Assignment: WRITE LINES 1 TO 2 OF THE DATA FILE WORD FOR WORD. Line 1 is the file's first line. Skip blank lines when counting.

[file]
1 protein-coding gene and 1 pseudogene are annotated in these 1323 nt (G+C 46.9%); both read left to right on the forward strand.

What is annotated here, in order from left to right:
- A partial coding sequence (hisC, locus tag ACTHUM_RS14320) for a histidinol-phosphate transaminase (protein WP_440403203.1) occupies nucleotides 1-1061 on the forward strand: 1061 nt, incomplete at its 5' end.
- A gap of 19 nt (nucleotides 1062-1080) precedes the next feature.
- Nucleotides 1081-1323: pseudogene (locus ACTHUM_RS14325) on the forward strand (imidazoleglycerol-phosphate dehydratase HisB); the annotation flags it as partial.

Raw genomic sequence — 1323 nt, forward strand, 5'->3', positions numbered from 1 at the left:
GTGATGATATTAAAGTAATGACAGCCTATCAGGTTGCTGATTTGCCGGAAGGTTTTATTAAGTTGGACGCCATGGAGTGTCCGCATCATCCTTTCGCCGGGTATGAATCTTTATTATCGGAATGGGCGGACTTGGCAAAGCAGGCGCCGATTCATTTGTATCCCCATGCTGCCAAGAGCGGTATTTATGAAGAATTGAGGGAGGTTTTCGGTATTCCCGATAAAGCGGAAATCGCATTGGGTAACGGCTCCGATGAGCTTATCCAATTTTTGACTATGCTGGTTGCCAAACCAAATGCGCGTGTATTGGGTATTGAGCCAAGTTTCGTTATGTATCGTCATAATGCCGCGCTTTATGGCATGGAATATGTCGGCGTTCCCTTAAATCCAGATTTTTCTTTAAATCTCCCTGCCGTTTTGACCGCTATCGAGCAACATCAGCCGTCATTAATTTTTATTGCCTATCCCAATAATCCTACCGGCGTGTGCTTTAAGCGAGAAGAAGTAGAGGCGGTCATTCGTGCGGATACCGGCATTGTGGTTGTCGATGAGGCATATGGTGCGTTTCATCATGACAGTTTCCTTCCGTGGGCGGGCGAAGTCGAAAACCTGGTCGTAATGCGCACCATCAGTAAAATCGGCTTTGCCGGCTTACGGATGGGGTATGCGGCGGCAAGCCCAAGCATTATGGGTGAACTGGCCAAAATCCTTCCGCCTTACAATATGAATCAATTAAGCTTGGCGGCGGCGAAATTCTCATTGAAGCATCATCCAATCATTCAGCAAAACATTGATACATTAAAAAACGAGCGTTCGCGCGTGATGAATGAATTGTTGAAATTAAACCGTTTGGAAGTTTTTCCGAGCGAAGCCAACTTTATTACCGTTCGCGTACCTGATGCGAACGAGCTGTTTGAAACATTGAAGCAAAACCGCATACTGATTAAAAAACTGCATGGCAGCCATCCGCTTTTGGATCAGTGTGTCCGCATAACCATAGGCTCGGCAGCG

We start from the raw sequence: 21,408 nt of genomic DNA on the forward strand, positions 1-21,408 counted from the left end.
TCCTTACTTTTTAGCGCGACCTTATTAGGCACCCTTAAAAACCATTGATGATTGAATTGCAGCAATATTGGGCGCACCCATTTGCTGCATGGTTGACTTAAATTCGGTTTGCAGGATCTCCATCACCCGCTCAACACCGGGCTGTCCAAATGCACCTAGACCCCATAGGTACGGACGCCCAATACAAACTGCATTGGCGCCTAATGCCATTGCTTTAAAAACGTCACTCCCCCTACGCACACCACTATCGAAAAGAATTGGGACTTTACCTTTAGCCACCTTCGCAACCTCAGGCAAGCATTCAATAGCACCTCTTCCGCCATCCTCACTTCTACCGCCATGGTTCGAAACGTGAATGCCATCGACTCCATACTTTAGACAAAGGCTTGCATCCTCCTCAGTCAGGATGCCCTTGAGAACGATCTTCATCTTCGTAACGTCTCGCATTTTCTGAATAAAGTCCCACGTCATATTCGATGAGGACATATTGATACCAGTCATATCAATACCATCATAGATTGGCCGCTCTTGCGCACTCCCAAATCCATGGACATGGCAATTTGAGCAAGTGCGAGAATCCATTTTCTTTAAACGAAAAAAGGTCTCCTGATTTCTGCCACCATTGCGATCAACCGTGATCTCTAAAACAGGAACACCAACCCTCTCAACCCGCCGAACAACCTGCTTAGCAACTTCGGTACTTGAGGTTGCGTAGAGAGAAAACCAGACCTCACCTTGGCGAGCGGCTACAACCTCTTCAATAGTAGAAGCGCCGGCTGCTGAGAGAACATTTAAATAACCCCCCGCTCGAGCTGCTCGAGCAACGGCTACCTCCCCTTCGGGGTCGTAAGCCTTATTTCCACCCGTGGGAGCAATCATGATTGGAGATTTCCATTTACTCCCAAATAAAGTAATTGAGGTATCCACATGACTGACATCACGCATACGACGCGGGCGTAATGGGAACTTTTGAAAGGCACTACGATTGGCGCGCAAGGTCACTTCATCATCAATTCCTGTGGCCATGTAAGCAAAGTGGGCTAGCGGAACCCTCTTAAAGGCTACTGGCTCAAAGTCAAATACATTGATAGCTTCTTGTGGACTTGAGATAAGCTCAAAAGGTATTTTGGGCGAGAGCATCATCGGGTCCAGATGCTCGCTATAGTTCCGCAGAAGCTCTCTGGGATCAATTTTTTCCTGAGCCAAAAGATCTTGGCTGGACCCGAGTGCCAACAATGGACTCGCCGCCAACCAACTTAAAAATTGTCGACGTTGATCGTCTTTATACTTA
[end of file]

1 protein-coding gene and 1 pseudogene are annotated in these 1323 nt (G+C 46.9%); both read left to right on the forward strand.

What is annotated here, in order from left to right: